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Songs and Ballads for the People

By the Rev. John Mason Neale

London: James Burns, 1843.

X. Village Politicians.

So they're down at the Chequers, and at it once more!
Our rare politicians, they'll never give o'er!
And when they have done, they're as wise as before:
Which nobody can deny.

There's nothing on earth that they don't understand;
The corn-laws, the taxes, the state of the land;
But the charter's the thing they have mostly in hand:
Which nobody can deny.

A clever contrivance that charter must be,
To make a whole nation wise, glorious, and free!
But how 'twill be done, they don't rightly agree:
Which nobody can deny.

They would fain do away all the corn-laws, and think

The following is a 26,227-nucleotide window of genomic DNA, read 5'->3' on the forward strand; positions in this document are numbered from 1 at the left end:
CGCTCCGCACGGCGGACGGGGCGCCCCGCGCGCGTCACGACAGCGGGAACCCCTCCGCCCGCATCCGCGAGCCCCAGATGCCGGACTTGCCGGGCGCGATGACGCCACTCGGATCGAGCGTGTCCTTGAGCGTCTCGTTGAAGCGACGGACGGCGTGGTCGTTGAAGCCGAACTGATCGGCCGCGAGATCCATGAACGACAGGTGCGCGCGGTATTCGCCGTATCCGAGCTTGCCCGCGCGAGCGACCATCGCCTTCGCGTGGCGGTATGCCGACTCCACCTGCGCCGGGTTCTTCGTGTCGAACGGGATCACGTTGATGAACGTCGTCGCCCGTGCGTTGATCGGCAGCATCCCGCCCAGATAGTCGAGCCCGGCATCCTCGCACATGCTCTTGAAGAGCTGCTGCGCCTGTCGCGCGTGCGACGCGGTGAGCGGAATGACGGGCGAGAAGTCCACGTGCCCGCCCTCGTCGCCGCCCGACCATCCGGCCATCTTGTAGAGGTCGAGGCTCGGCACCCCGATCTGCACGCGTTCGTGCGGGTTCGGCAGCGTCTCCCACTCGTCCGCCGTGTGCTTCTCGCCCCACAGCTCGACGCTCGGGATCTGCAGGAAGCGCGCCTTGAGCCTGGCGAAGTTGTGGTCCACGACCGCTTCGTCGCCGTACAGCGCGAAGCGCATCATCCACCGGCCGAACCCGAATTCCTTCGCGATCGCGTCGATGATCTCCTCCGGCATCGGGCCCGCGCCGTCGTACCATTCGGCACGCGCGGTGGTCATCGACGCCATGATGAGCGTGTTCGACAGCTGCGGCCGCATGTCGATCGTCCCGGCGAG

It would cheapen provisions, their meat and their drink;
And forget that their wages would equally sink:
Which nobody can deny.

Vote by ballot, with other rare changes, they'd have;
That coward's contrivance all cowards to save,
That makes a man, whether or no, like a knave:
Which nobody can deny.

There they wrangle and prate of their hardships and wrongs;
To the "Weekly Dispatch," too, they listen by throngs;
Which I, for my part, would not touch with the tongs:
Which nobody can deny.

Now I think, though 'tis vain to dispute about taste,
That none but a madman would run in such haste,
His time, and his health, and his money to waste:
Which nobody can deny.

All the care that I take for the State is to pray
My best for the Church and the Queen every day;
And I know nothing more, and I hope never may:
Which nobody can deny.

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